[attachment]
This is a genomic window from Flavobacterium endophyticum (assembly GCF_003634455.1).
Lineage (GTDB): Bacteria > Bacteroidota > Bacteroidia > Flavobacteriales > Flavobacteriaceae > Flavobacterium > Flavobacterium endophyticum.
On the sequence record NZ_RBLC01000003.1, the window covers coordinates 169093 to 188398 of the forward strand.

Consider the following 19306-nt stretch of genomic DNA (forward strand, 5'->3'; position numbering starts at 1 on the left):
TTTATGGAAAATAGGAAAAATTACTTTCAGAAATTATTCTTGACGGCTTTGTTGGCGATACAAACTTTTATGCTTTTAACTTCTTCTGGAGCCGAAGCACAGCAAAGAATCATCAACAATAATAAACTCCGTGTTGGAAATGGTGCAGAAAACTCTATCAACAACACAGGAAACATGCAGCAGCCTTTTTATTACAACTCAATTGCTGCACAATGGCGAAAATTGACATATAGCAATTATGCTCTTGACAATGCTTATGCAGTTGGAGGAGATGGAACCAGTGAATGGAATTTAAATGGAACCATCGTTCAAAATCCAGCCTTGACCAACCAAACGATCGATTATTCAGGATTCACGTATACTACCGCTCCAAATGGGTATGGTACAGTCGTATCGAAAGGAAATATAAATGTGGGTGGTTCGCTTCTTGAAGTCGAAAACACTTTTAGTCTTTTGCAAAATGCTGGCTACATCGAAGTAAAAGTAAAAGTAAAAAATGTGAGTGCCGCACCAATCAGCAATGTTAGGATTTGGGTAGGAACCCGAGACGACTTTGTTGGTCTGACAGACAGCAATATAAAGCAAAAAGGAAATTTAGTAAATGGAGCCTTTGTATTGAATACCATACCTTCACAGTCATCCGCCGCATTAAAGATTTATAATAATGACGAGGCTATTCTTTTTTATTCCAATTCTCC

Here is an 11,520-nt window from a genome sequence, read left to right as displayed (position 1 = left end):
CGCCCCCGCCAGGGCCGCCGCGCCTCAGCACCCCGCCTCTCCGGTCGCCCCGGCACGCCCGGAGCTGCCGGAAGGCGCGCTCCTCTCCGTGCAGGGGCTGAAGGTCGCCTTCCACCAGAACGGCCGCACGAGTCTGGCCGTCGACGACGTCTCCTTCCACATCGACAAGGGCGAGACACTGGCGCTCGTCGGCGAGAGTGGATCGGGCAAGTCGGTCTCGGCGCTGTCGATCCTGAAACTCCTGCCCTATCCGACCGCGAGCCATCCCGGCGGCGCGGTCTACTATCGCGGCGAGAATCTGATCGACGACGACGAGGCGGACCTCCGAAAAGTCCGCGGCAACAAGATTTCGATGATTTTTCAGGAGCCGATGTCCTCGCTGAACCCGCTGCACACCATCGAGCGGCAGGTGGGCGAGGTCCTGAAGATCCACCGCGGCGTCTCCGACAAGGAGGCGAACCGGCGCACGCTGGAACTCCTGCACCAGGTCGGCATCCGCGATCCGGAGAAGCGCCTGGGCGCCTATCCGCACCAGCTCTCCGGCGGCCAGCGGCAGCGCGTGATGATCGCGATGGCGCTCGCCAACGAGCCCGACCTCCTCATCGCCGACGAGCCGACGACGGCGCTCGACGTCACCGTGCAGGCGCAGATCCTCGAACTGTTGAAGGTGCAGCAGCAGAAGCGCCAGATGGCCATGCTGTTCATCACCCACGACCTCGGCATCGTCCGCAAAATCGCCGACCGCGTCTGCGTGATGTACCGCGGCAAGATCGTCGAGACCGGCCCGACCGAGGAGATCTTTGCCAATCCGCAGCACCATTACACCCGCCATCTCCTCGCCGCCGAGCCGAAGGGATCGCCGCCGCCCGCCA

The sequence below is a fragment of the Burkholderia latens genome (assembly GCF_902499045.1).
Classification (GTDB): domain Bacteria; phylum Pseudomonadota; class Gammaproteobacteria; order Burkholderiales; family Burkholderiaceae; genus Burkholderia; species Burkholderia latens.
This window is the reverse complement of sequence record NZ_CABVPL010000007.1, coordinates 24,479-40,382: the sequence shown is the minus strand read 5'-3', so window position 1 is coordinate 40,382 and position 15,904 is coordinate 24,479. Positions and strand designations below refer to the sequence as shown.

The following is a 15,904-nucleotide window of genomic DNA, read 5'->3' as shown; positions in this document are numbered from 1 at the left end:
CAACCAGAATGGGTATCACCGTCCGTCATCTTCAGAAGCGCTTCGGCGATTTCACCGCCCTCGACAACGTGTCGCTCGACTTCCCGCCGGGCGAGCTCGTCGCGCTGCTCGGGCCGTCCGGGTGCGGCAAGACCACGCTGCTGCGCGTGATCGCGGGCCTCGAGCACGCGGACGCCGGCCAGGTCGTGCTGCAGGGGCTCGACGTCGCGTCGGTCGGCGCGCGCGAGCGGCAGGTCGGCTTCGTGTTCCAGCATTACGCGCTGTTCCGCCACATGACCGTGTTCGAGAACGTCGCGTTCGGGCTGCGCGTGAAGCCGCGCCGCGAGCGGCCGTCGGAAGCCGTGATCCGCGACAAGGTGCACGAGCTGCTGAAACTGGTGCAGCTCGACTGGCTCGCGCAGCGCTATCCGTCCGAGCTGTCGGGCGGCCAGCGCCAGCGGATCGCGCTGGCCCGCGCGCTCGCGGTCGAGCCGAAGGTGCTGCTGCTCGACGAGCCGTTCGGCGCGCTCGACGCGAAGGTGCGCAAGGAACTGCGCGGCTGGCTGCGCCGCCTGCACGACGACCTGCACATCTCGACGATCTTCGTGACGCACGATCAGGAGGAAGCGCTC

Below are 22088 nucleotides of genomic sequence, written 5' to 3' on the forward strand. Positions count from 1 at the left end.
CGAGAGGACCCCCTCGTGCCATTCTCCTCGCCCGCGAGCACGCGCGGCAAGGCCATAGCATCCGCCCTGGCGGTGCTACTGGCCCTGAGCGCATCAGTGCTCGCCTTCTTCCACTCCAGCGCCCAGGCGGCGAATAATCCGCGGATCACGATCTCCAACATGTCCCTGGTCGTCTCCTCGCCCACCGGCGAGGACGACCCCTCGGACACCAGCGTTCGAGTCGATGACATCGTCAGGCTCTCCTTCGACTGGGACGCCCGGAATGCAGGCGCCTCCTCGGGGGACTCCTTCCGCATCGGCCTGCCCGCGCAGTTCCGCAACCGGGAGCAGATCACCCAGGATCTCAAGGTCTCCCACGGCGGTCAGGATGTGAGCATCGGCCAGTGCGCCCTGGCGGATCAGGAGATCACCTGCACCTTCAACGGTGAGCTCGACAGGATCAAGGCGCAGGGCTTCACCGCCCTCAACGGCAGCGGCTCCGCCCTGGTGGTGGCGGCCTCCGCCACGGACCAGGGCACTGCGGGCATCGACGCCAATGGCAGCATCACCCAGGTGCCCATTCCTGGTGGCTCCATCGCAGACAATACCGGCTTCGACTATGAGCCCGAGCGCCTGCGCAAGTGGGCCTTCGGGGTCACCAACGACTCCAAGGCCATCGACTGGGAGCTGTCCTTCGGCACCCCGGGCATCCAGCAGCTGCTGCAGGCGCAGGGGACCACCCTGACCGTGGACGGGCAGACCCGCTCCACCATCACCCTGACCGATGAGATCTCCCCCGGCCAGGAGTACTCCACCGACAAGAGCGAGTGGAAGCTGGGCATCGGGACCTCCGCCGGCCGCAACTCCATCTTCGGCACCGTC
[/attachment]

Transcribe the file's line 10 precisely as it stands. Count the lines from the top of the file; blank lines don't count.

This window is the reverse complement of sequence record NZ_CABVPL010000007.1, coordinates 24,479-40,382: the sequence shown is the minus strand read 5'-3', so window position 1 is coordinate 40,382 and position 15,904 is coordinate 24,479. Positions and strand designations below refer to the sequence as shown.